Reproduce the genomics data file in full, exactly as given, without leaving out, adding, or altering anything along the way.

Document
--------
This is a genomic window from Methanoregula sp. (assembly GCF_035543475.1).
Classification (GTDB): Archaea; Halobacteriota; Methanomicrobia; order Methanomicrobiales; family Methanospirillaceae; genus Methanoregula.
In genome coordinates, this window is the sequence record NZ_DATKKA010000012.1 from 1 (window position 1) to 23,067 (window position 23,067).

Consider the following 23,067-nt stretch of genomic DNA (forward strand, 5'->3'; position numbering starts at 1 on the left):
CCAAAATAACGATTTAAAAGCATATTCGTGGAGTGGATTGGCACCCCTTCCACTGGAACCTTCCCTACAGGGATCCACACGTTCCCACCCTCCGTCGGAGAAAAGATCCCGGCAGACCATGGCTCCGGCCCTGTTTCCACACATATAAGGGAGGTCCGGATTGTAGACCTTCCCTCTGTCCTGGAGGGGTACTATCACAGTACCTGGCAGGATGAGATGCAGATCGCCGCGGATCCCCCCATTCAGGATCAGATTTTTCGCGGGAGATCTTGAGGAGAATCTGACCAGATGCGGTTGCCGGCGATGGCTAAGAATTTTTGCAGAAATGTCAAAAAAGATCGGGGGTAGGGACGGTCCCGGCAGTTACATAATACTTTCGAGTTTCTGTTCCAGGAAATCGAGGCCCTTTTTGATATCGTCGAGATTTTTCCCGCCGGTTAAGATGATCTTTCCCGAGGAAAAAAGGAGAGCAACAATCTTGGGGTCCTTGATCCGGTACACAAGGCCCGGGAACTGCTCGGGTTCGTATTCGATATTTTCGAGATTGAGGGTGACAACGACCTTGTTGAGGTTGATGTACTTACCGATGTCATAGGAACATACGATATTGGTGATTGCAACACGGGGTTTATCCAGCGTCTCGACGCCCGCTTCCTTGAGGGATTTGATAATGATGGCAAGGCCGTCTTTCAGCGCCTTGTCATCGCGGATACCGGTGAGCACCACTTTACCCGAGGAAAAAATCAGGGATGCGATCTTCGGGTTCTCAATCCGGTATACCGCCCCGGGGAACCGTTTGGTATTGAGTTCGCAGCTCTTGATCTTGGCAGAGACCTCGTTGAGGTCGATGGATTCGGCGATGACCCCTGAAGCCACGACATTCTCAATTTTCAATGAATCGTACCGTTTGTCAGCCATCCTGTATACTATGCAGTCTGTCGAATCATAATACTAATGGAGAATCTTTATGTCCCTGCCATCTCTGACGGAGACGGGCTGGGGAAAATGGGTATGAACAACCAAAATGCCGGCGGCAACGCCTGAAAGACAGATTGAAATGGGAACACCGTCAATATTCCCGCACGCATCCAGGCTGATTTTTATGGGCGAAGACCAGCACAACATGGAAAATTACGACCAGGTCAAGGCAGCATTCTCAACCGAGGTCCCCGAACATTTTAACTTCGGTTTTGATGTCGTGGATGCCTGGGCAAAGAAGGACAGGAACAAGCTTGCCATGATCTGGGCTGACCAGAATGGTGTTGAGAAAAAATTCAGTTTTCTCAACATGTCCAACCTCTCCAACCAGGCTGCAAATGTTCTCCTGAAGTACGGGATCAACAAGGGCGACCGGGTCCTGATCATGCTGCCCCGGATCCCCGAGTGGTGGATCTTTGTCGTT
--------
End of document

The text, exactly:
This is a genomic window from Methanoregula sp. (assembly GCF_035543475.1).
Classification (GTDB): Archaea; Halobacteriota; Methanomicrobia; order Methanomicrobiales; family Methanospirillaceae; genus Methanoregula.
In genome coordinates, this window is the sequence record NZ_DATKKA010000012.1 from 1 (window position 1) to 23,067 (window position 23,067).

Consider the following 23,067-nt stretch of genomic DNA (forward strand, 5'->3'; position numbering starts at 1 on the left):
CCAAAATAACGATTTAAAAGCATATTCGTGGAGTGGATTGGCACCCCTTCCACTGGAACCTTCCCTACAGGGATCCACACGTTCCCACCCTCCGTCGGAGAAAAGATCCCGGCAGACCATGGCTCCGGCCCTGTTTCCACACATATAAGGGAGGTCCGGATTGTAGACCTTCCCTCTGTCCTGGAGGGGTACTATCACAGTACCTGGCAGGATGAGATGCAGATCGCCGCGGATCCCCCCATTCAGGATCAGATTTTTCGCGGGAGATCTTGAGGAGAATCTGACCAGATGCGGTTGCCGGCGATGGCTAAGAATTTTTGCAGAAATGTCAAAAAAGATCGGGGGTAGGGACGGTCCCGGCAGTTACATAATACTTTCGAGTTTCTGTTCCAGGAAATCGAGGCCCTTTTTGATATCGTCGAGATTTTTCCCGCCGGTTAAGATGATCTTTCCCGAGGAAAAAAGGAGAGCAACAATCTTGGGGTCCTTGATCCGGTACACAAGGCCCGGGAACTGCTCGGGTTCGTATTCGATATTTTCGAGATTGAGGGTGACAACGACCTTGTTGAGGTTGATGTACTTACCGATGTCATAGGAACATACGATATTGGTGATTGCAACACGGGGTTTATCCAGCGTCTCGACGCCCGCTTCCTTGAGGGATTTGATAATGATGGCAAGGCCGTCTTTCAGCGCCTTGTCATCGCGGATACCGGTGAGCACCACTTTACCCGAGGAAAAAATCAGGGATGCGATCTTCGGGTTCTCAATCCGGTATACCGCCCCGGGGAACCGTTTGGTATTGAGTTCGCAGCTCTTGATCTTGGCAGAGACCTCGTTGAGGTCGATGGATTCGGCGATGACCCCTGAAGCCACGACATTCTCAATTTTCAATGAATCGTACCGTTTGTCAGCCATCCTGTATACTATGCAGTCTGTCGAATCATAATACTAATGGAGAATCTTTATGTCCCTGCCATCTCTGACGGAGACGGGCTGGGGAAAATGGGTATGAACAACCAAAATGCCGGCGGCAACGCCTGAAAGACAGATTGAAATGGGAACACCGTCAATATTCCCGCACGCATCCAGGCTGATTTTTATGGGCGAAGACCAGCACAACATGGAAAATTACGACCAGGTCAAGGCAGCATTCTCAACCGAGGTCCCCGAACATTTTAACTTCGGTTTTGATGTCGTGGATGCCTGGGCAAAGAAGGACAGGAACAAGCTTGCCATGATCTGGGCTGACCAGAATGGTGTTGAGAAAAAATTCAGTTTTCTCAACATGTCCAACCTCTCCAACCAGGCTGCAAATGTTCTCCTGAAGTACGGGATCAACAAGGGCGACCGGGTCCTGATCATGCTGCCCCGGATCCCCGAGTGGTGGATCTTTGTCGTT